Opinion

In 1953, television, a recent addition to many homes, offered a handful of channels in black and white and displayed a test pattern at night. Disneyland was just beginning to take shape in Uncle Walt’s imagination. Most families had only one car, and many of them piled in the kids for long, desinationless weekend drives. If they’d driven Highway 10, 2 or 3 miles west of Anoka, they might have come upon a venue that in many ways embodied the decade. Santa Claus Town, the summer home of the jolly old elf, opened for visitors in June of that year.

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I am in the process of getting rid of many things that I have accumulated over the years. My generation grew up in the great depression. We had almost nothing as children. Now, many of us are savers who have rarely thrown anything away.

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From humble beginnings as the son of a clothier in Oklahoma City, Alan “Ace” Greenberg started as a clerk at Bear Sterns Companies, Inc. in 1949. He ended up running the show by 1978 after the legendary Salim L. “Cy” Lewis died.

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When I started working for Anoka-Hennepin School District seven years ago, I was immediately impressed by the communication taking place between our schools and families. It was clear to me our parents were engaged in their children’s education and appreciated information provided by their teachers and schools.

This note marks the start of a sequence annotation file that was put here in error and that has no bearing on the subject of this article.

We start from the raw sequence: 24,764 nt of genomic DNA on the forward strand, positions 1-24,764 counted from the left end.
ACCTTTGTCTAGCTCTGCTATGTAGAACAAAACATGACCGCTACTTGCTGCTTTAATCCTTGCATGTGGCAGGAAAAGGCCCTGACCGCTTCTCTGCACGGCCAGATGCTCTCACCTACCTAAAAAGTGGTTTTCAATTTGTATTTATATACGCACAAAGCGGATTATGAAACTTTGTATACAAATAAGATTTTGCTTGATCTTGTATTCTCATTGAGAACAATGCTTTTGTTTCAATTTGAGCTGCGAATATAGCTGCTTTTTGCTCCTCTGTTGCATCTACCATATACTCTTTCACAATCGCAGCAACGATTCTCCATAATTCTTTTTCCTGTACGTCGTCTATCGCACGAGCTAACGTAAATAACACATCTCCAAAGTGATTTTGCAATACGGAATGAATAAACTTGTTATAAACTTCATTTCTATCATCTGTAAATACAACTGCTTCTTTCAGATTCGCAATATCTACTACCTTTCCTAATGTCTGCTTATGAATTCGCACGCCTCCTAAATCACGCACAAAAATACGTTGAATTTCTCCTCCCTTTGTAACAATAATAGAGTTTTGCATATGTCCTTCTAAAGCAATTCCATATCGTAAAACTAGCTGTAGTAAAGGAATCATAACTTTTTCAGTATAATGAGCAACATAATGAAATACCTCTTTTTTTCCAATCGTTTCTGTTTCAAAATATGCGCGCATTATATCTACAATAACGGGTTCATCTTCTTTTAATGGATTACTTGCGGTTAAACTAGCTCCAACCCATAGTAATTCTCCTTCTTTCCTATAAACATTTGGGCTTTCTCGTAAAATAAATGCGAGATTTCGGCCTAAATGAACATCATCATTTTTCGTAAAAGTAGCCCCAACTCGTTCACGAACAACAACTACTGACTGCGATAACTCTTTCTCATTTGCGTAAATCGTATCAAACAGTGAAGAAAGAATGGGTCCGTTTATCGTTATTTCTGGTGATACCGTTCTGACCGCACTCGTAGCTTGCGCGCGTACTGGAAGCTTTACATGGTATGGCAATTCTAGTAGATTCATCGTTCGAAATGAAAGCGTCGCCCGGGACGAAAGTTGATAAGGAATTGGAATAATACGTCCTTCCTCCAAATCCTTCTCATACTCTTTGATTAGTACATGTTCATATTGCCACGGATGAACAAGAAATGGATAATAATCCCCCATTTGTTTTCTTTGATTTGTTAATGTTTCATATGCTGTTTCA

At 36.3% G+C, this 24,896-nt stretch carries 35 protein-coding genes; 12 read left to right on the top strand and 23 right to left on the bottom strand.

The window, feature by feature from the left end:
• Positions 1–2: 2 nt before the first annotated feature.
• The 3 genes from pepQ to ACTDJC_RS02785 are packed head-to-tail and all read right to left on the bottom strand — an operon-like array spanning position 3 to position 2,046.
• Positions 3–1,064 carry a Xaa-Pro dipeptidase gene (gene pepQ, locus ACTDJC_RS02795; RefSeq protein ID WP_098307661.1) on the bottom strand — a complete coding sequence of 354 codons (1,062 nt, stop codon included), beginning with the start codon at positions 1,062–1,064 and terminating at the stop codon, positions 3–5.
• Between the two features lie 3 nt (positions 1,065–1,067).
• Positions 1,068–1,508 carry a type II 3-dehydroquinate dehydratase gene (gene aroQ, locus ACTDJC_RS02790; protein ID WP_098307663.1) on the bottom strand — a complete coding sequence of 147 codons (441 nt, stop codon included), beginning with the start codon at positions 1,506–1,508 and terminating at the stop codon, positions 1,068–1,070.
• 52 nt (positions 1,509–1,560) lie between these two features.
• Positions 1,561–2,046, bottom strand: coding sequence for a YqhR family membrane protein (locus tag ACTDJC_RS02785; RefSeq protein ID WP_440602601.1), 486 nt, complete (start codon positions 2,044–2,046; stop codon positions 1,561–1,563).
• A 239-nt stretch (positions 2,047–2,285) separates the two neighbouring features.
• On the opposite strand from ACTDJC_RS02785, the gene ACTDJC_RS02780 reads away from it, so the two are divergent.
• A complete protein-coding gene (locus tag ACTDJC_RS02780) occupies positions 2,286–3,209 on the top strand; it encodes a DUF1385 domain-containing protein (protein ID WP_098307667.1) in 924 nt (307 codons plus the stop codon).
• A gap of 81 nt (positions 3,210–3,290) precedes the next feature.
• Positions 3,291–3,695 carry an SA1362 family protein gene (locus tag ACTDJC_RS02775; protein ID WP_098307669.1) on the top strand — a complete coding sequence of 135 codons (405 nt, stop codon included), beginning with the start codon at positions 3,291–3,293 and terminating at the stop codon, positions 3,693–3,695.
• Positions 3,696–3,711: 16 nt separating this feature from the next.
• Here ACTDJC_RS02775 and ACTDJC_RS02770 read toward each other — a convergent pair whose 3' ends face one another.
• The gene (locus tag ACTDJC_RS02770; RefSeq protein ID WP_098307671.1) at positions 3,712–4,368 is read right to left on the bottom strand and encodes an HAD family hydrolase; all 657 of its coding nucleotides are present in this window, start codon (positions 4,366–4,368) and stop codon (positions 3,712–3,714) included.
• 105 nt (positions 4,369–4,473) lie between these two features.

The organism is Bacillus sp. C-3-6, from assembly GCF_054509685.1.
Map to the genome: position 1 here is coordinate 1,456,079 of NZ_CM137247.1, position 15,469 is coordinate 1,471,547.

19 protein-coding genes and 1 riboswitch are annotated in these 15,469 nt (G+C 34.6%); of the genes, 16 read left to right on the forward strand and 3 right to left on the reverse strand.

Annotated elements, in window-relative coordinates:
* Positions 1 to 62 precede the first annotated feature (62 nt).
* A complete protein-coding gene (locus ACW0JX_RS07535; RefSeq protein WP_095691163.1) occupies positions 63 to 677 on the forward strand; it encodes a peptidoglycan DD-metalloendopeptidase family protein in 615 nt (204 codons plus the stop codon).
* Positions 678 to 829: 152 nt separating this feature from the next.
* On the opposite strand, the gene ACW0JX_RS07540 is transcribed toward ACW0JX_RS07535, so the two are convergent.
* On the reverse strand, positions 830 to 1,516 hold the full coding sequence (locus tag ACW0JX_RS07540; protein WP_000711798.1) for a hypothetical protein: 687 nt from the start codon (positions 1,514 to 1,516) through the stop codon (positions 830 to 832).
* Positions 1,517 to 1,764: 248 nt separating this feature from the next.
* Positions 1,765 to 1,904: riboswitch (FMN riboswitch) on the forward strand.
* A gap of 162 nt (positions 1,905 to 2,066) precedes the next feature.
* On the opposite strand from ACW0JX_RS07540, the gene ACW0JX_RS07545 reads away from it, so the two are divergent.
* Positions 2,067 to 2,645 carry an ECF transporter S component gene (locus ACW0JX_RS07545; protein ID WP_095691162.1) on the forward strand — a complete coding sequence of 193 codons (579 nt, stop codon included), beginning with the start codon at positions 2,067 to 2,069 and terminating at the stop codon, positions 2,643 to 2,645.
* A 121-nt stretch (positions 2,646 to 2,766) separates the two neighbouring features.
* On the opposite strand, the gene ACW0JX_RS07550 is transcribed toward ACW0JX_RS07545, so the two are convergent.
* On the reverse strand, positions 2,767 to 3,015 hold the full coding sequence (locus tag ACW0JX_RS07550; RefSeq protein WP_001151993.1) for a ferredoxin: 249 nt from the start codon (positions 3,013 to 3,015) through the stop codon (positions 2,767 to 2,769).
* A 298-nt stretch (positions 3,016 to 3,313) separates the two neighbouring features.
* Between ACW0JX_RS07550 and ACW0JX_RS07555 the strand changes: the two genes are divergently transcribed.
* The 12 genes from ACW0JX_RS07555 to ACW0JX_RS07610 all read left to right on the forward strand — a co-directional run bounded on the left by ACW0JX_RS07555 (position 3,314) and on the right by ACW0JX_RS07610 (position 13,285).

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An old Wall Street adage holds that a stock is worth what somebody is willing to pay for it. However, even more appropriate is an adapation of that adage by Investment Advisor Richard Ney (1916-2004.) He used to say “a stock is worth what the NYSE floor specialist is willing to pay for it.” In any case, both have more merit than all of the blue sky that so-called “investment experts” tell us what a stock or the stock market is worth.

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